Trump Administration Shown To Be Detaining More Immigrants For Longer Periods Of Time
"ICE has sort of declared open season on immigrants," said an ACLU lawyer.
A Washington Post report outlined the striking differences between the Trump administration's policy regarding the handling of immigrants and that of the Obama administration.
While Trump officials have increased not only the number of immigrants in ICE custody, the time individuals spend there lag far behind the Obama administration in the number of deportations, according to the report. An ICE operational report from 2017 showed, in the first eight months of their terms, Trump was responsible for 37 percent more arrests by ICE away from border zones, the report said.
According to administration officials, a large portion of the increase in the number of detained immigrants should be linked directly to a crisis at the southern border.
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"About 75 percent of ICE’s detention book-ins in the fiscal year 2019 came directly from the border,” said ICE spokesman Bryan Cox to the Washington Post.
ICE numbers also show they are holding people longer than they were before, with non-criminals currently spending an average of 60 days in immigrant jails — which is close to the same amount of time as that spent by convicted criminals, as well as nearly twice the length of the average stay 10 years ago.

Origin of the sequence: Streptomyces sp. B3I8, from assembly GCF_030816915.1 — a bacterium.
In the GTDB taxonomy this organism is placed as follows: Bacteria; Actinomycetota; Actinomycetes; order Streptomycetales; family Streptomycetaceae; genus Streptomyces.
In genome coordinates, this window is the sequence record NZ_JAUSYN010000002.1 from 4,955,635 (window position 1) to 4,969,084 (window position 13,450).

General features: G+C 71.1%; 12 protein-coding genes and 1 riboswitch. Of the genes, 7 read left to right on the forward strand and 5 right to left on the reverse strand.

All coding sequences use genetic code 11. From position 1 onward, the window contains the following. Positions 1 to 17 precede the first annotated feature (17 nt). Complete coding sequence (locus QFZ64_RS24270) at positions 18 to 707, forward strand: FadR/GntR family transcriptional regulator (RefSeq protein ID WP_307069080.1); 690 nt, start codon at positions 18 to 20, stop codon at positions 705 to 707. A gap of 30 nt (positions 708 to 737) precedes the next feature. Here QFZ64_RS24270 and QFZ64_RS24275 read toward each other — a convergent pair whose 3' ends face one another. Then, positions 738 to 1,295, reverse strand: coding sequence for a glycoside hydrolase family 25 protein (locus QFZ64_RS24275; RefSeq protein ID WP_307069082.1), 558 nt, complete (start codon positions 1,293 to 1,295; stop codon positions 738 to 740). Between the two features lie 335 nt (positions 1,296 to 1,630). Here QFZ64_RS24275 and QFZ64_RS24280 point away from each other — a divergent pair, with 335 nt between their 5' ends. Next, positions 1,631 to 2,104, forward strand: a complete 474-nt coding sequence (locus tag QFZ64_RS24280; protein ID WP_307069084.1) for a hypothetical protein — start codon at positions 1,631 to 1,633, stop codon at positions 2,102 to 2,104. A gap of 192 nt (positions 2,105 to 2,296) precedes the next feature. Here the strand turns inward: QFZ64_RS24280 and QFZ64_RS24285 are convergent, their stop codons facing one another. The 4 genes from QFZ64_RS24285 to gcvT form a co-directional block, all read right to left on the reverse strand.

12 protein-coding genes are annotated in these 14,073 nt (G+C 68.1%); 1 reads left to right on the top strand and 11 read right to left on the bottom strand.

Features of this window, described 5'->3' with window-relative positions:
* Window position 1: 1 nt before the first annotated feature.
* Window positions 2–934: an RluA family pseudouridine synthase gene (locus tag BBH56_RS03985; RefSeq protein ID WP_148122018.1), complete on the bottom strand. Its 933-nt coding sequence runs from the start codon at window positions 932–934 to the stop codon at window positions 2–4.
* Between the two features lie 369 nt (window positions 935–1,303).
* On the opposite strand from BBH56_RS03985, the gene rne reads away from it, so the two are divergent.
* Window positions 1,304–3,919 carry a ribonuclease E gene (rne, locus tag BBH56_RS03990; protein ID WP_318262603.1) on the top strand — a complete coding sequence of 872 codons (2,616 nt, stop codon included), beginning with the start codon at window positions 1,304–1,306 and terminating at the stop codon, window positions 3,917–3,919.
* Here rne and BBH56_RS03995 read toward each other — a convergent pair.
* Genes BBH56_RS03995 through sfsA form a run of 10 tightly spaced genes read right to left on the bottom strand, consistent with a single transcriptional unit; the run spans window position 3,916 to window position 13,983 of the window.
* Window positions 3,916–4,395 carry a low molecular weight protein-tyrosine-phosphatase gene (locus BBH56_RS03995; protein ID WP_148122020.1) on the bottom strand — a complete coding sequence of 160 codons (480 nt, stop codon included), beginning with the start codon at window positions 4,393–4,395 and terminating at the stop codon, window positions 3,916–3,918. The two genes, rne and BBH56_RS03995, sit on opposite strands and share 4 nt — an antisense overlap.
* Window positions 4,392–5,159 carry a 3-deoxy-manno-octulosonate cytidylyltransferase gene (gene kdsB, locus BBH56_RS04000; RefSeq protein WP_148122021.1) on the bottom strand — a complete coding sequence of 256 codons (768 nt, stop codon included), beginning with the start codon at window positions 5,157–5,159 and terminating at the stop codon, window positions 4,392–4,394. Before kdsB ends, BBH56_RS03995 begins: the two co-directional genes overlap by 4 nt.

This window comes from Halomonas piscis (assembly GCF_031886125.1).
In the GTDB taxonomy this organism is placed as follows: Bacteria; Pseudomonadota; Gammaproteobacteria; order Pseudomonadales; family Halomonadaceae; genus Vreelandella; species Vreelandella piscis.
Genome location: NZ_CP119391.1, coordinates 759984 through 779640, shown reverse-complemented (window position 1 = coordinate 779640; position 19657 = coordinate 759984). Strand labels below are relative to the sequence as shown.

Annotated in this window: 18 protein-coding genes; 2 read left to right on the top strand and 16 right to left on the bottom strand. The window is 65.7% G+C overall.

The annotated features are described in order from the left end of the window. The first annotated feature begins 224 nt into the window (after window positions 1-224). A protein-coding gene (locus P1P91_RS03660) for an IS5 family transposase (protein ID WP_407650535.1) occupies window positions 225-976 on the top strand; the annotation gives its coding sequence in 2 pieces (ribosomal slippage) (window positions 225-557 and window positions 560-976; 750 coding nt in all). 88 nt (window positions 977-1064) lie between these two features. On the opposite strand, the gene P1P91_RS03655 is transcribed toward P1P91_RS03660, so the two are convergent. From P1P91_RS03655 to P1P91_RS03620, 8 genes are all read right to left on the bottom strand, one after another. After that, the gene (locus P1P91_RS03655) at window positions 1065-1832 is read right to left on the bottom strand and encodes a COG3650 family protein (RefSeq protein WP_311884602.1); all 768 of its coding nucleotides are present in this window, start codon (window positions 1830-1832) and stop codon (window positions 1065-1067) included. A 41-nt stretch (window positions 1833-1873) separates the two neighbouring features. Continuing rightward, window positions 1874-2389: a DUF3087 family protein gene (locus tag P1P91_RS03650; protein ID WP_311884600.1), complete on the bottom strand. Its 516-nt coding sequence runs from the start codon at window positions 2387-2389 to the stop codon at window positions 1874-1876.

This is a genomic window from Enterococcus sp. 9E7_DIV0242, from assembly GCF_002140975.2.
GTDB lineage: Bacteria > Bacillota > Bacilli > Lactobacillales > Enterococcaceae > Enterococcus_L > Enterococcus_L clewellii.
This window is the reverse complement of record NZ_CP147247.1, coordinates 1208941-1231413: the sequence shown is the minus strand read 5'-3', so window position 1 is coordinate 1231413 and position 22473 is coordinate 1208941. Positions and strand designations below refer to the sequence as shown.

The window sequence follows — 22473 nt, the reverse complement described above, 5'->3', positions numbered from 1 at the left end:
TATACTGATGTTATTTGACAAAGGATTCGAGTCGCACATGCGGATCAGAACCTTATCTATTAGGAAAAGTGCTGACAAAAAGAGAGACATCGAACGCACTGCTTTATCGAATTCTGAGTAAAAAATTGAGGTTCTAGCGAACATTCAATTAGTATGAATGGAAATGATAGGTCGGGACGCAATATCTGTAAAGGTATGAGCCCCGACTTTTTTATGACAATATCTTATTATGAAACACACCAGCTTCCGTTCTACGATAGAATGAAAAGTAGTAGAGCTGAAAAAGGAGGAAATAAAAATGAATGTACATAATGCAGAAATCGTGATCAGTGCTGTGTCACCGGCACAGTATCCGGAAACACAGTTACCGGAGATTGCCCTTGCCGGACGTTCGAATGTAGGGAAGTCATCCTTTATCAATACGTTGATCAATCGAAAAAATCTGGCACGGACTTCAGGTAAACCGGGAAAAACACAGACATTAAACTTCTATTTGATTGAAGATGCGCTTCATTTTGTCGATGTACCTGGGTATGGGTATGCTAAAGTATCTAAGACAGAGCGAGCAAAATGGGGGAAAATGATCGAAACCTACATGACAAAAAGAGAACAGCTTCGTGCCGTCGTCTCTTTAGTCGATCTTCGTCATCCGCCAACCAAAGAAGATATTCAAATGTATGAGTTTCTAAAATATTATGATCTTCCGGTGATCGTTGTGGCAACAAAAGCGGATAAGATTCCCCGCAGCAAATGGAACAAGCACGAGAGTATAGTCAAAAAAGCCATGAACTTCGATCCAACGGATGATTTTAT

“ICE has sort of declared open season on immigrants,” said Michael Tan, a senior staff attorney at the American Civil Liberties Union’s Immigrants’ Rights Project, to the Washington Post. “So you’re seeing people who under the previous administration would have been eligible for bond and release being kept in custody.”
Those with knowledge claim the open season on immigrants is also responsible for overall deportations being down from 1.18 million people during Obama's first three years in office, to Trump who has deported fewer than 800,000 in a similar time frame. A large number of deportations led to many immigrant activists referring to him as “Deporter in Chief," being much higher than either his predecessor or his successor.
“The Obama administration, because they had enforcement priorities, were able to streamline deportations,” said Sophia Genovese, an attorney with the Southern Poverty Law Center’s Southeast Immigrant Freedom Initiative, to Washington Post. “The Trump administration is making it harder for people to obtain visas or legal status, and at the same time, their deportation priority is everyone. So because of that, they clog the system.”
Despite decreased deportation numbers, Trump through his policies has shown he is no friend to the immigrant community.